With a number of US states in the news over reports of moves to provide for same – sex marriage (legislative initiatives in Washington, New Jersey, Maryland and Illinois, a voters’ referendum in Maine, and last week’s court victory in California), and high profile push-backs in Minnesota and North Carolina, it is easy to overlook what is happening (or not) in New Hampshire.
When the Republicans made major electoral gains in November 2010, regaining control of the State legilature, they were quick to announce their plans to repeal the legislation for marriage equality. Since then, there have been a series of delays. First, there came the announcement that although repeal was important, it would not take place in 2o11, but would wait until 2o12. Late last year, it was said that repeal would take place early in 2012 – then that was pushed back until “after the GOP primary”. The primary came and went – and the candidates most visibly opposed to equality were bottom of the poll. Then, it was said that repeal would take place some time in February. It has still not been sheduled.
A report on fresh opinion polling illustrates precisely why the political leadership is getting cold feet – repeal is a clear vote loser.
The University of New Hampshire Survey Center on Feb. 7 polled Granite Staters on same-sex marriage, as it has several times since 2009. This time, citizens were asked if they support or oppose repeal of the law. Results indicate 59 percent oppose and 32 percent favor repeal.
“It’s been the same each time we ask — about 2-1 in favor of same-sex marriage,” said survey center director Andy Smith. “It’s not an issue most people care about one way or the other. Proponents are very much in favor, opponents are very much opposed. But for most people, it’s a shrug.”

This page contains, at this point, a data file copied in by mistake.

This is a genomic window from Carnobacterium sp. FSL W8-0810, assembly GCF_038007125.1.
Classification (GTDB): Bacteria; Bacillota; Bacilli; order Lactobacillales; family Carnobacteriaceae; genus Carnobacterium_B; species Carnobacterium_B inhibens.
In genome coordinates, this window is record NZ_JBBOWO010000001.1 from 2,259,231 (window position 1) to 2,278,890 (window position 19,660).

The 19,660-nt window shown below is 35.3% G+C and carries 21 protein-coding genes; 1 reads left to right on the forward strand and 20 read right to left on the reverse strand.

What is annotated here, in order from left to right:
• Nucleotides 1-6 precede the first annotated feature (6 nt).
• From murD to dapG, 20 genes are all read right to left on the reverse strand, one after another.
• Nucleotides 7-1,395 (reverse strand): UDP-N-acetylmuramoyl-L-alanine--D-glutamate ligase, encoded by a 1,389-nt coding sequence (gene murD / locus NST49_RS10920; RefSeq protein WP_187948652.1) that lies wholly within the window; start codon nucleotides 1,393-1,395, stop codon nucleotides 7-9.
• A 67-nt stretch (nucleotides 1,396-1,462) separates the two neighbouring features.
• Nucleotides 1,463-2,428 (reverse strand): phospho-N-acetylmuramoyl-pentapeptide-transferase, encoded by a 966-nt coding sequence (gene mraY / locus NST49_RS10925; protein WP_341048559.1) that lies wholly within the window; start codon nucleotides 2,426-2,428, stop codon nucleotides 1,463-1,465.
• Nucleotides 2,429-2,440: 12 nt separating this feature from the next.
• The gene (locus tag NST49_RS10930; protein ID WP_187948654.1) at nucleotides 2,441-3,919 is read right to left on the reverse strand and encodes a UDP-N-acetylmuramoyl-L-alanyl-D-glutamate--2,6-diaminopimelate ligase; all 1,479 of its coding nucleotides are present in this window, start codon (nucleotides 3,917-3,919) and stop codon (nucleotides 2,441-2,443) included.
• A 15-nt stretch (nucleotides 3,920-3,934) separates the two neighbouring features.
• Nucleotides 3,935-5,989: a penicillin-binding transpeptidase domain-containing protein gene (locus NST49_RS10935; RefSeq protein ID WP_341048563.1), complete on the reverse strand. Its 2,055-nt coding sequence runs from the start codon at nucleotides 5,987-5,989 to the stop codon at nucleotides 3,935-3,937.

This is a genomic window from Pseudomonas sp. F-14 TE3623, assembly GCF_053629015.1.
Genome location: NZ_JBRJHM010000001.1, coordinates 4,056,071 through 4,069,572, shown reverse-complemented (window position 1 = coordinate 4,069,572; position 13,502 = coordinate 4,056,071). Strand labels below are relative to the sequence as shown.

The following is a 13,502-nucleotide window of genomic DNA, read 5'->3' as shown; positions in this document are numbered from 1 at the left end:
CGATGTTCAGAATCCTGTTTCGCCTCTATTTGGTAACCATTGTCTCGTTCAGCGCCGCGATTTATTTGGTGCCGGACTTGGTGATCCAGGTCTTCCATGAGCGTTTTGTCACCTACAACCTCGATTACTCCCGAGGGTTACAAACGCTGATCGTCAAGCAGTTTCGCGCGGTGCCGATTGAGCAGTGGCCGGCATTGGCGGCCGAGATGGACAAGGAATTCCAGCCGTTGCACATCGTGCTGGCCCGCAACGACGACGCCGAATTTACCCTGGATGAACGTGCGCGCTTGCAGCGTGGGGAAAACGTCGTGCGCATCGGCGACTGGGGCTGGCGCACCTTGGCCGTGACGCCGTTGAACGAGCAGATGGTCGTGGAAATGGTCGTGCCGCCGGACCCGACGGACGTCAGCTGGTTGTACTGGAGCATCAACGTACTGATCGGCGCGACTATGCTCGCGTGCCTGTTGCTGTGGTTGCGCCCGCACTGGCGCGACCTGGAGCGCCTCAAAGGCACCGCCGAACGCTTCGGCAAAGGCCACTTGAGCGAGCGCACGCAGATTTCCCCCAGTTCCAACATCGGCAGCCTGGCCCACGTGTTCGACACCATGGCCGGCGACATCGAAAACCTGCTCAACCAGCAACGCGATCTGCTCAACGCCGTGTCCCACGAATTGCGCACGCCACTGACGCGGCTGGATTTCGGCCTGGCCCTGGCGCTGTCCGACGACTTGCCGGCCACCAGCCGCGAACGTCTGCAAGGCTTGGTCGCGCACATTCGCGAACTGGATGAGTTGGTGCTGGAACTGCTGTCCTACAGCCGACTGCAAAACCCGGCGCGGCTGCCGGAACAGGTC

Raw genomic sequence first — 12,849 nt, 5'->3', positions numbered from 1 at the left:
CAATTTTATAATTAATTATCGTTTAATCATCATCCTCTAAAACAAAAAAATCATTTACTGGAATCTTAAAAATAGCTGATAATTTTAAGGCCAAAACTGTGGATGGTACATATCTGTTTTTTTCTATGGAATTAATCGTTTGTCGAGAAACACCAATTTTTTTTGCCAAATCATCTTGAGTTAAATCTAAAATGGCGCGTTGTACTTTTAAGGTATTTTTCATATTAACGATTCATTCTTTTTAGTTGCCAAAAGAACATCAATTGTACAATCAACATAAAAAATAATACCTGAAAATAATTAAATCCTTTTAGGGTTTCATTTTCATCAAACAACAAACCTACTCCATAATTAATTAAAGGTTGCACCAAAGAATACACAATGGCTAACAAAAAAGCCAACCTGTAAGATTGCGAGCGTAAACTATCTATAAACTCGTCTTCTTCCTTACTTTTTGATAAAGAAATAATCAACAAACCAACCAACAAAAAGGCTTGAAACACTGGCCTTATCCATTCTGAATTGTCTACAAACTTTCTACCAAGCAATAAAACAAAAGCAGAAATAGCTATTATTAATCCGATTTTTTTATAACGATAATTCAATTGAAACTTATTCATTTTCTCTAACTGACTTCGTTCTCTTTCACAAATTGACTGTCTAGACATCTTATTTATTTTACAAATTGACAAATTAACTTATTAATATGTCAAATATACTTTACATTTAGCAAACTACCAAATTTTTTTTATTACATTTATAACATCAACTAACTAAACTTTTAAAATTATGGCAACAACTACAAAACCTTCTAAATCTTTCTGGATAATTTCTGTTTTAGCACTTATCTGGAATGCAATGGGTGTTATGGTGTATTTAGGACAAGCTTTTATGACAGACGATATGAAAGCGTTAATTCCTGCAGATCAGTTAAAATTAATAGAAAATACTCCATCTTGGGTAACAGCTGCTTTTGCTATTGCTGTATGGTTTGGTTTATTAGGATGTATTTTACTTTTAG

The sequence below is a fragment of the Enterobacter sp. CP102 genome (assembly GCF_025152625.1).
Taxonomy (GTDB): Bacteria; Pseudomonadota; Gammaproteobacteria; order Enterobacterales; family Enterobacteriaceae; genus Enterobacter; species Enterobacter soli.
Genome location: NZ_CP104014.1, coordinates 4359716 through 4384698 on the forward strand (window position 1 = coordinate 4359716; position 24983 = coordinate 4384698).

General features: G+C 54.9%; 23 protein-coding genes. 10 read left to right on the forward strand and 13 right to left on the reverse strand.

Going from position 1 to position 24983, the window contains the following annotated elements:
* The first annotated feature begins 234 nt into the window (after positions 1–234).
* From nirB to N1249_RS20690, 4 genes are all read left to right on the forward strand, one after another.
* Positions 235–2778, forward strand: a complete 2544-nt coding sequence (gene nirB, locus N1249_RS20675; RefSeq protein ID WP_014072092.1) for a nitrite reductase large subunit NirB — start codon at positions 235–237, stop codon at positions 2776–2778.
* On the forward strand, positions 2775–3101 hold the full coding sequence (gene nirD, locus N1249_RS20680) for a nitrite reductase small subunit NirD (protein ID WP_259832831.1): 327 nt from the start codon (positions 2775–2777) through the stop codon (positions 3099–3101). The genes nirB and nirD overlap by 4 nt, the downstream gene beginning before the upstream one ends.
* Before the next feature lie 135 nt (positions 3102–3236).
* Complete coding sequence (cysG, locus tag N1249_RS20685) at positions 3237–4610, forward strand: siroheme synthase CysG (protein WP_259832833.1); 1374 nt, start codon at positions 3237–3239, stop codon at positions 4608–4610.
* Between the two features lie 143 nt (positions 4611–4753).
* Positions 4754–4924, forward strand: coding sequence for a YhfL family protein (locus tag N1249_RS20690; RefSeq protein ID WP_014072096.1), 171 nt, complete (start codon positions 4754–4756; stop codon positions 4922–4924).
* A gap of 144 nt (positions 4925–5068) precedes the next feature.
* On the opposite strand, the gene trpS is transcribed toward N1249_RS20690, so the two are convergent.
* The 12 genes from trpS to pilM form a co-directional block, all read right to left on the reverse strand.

Smith said the polling numbers are so strong that, Republican majority or not, he predicts the repeal bill will not ultimately pass the N.H. House and Senate.
“I don’t see there’s going to be a real strong push to pull this through,” he said. Legislators “can push against public opinion somewhat, but if you have your eye on November, you don’t want to jeopardize your own seat and you don’t want to jeopardize party control.”
For Catholics, the religious dimension is of particular interest.
“It’s a time of change and the momentum is with gay marriage,” said Michele Dillon, chair of the sociology department at UNH, who specializes in sociology and religion.
Poll after poll shows what Cox calls the “millennials” — those age 18 to 29 — overwhelmingly favoring same-sex marriage. “The younger generation is perplexed that it’s even an issue,” Dillon said. “They’re just totally ahead on that.”
The UNH poll indicates 71 percent of those age 18 to 34 “strongly oppose” repeal of New Hampshire’s gay marriage law with another 14 percent somewhat opposing repeal.
In a PRRI poll taken last June, 62 percent of millennials favor gay marriage, including 49 percent who identified themselves as Republicans.
Dillon, who studies issues like gay marriage through the lens of both sociology and religion, said gay marriage is the new contraception issue for many Catholics, in particular. “Years ago, committed Catholics said ‘We can be good Catholics without adhering to the Catholic teachings on contraception,'” she said. “Now it’s happening with gay marriage. Most Catholics disagree with some aspect of church teaching.”
Today, Feb. 12, is World Marriage Day. Expect the bishops and other conservative sources to interpret this in terms exclusively related to what they erroneously think of as “traditional” marriage. Marriage, however, has undergone many transformations in Western history, and as I showed in discussing Pope Benedict’s praise of marriage to Italian politicians, the social benefits of marriage apply to all marriages – not only those approved by Catholic bishops.
We too, can celebrate World Marriage Day.